Commercial pilot builds an aircraft on a terrace; DGCA awards 'Make in India' effort with a registration

The DGCA certification implies that Yadav can now undertake further tests and fly the aircraft in the open skies.

In an unparalleled achievement, a commercial pilot who made a full-fledged aircraft on the terrace of his residence has been awarded a registration by the Directorate General of Civil Aviation, a top official said here on 20 November.

File image of the Make In India logo. Image courtesy: IBNLive

File image of the Make In India logo. IBNLive

Chief Minister Devendra Fadnavis formally handed over the DGCA certificate to Capt. Amol Yadav, presently a Deputy Chief Pilot with Jet Airways.

Working virtually single-handedely, Yadav built the six-seater aircraft on a residential building terrace in Kandivali suburb, north-west Mumbai, over the past six years and finally it has been accorded official recognition.

"Encouraging efforts... Great example of @makeinindia! Captain Amol Yadav gets certificate of registration from DGCA, meets CM @Dev_Fadnavis to thank his efforts and follow up with Hon PM @narendramodi & Government of India It is 1st Indian private company to get this certificate!," the Chief Minister's Office tweeted in a congratulatory message.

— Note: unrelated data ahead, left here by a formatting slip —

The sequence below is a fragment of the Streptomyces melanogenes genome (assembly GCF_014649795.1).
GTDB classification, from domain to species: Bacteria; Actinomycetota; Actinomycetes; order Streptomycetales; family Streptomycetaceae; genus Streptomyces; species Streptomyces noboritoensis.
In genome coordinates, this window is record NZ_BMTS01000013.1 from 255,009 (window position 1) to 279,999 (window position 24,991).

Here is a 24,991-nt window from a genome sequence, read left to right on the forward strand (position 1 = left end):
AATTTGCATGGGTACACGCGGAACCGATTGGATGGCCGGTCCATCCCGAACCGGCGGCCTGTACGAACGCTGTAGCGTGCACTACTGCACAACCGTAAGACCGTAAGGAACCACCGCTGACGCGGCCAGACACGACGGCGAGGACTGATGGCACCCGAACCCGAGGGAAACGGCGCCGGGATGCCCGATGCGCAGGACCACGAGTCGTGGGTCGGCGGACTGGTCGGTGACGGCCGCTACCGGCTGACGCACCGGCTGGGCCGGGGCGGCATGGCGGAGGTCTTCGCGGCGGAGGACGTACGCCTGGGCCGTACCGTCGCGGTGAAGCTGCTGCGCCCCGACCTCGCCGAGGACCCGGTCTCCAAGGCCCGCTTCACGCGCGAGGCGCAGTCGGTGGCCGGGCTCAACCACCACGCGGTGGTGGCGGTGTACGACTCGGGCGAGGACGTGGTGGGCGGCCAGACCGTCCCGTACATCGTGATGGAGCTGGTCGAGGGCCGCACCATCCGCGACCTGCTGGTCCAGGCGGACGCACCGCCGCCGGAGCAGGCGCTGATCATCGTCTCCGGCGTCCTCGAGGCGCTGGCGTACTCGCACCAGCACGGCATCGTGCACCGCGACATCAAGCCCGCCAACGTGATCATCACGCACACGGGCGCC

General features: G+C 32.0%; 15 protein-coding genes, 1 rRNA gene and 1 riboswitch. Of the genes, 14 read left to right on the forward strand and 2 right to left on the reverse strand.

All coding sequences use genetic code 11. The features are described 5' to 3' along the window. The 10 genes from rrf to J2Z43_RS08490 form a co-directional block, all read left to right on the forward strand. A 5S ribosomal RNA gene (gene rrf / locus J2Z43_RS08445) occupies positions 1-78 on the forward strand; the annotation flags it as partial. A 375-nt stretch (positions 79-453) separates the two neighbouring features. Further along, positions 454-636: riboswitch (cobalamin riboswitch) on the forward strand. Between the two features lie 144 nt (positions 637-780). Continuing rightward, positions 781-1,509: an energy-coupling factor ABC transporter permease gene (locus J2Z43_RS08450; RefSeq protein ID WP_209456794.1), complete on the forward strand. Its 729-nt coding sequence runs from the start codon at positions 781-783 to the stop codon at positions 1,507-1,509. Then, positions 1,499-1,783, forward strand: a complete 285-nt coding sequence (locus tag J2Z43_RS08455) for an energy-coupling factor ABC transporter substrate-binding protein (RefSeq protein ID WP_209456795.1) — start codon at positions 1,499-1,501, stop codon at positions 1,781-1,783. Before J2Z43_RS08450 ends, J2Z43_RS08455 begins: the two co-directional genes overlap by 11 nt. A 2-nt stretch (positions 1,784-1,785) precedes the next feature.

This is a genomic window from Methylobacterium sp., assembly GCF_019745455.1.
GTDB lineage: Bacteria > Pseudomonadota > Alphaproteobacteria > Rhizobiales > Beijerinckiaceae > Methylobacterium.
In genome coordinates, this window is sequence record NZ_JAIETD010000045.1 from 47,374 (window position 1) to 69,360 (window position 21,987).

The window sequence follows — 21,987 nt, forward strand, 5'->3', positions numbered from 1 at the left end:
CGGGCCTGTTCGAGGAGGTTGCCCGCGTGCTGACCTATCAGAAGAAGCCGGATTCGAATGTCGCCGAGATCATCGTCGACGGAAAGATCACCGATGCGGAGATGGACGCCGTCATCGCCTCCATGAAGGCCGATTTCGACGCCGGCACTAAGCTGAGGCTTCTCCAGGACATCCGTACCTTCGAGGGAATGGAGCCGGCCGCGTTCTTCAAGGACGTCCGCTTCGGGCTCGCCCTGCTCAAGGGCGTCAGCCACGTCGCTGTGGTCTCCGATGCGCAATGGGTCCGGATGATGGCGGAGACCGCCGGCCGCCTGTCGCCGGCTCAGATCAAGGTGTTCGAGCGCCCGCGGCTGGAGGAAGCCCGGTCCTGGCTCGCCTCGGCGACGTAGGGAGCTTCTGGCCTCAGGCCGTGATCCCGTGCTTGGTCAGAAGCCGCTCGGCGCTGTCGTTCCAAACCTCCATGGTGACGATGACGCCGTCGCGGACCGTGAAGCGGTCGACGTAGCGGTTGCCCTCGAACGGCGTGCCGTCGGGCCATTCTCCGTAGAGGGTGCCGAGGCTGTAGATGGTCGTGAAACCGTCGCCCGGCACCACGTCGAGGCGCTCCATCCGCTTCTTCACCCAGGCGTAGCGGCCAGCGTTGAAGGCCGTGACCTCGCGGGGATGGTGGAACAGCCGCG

The DGCA certification implies that Yadav can now undertake further tests and fly the aircraft in the open skies.

Yadav, 41, had displayed the aircraft during the "Make In India" mega-event in Mumbai last year which was inaugurated by Prime Minister Narendra Modi in the presence of several foreign dignitaries.

At the event in February 2016, Civil Aviation Minister P. Ashok Gajapathi Raju and Fadnavis saw his aircraft, appreciated the efforts and had assured him all help to make his venture a success.

"The terrace atop my three-BHK flat is spread over around 1,600 square feet and served as my workshop for this aircraft which I created in the past over six years," Yadav told mediapersons.

He said the inspiration to assemble a full-fledged plane came to him after he witnessed aviation buffs in the US buying phased-out aircraft and remodelling them into customised six-seater or twelve-seater flying machines.

Presently parked on an airstrip in Dhule, Yadav's aircraft Yadav can fly upto beights of 13,000 feet, climbing at 1,500 feet per minute, achieve top speeds of 185 knots with a range of 2,000 kms, and a capacity to carry six people.

The Maharashtra government plans to allot a 155-acre plot in Palghar, adjacent to Mumbai from where Yadav intends to build upto 20-seater passenger aircraft over the next few years through his venture, Thrust India Company.

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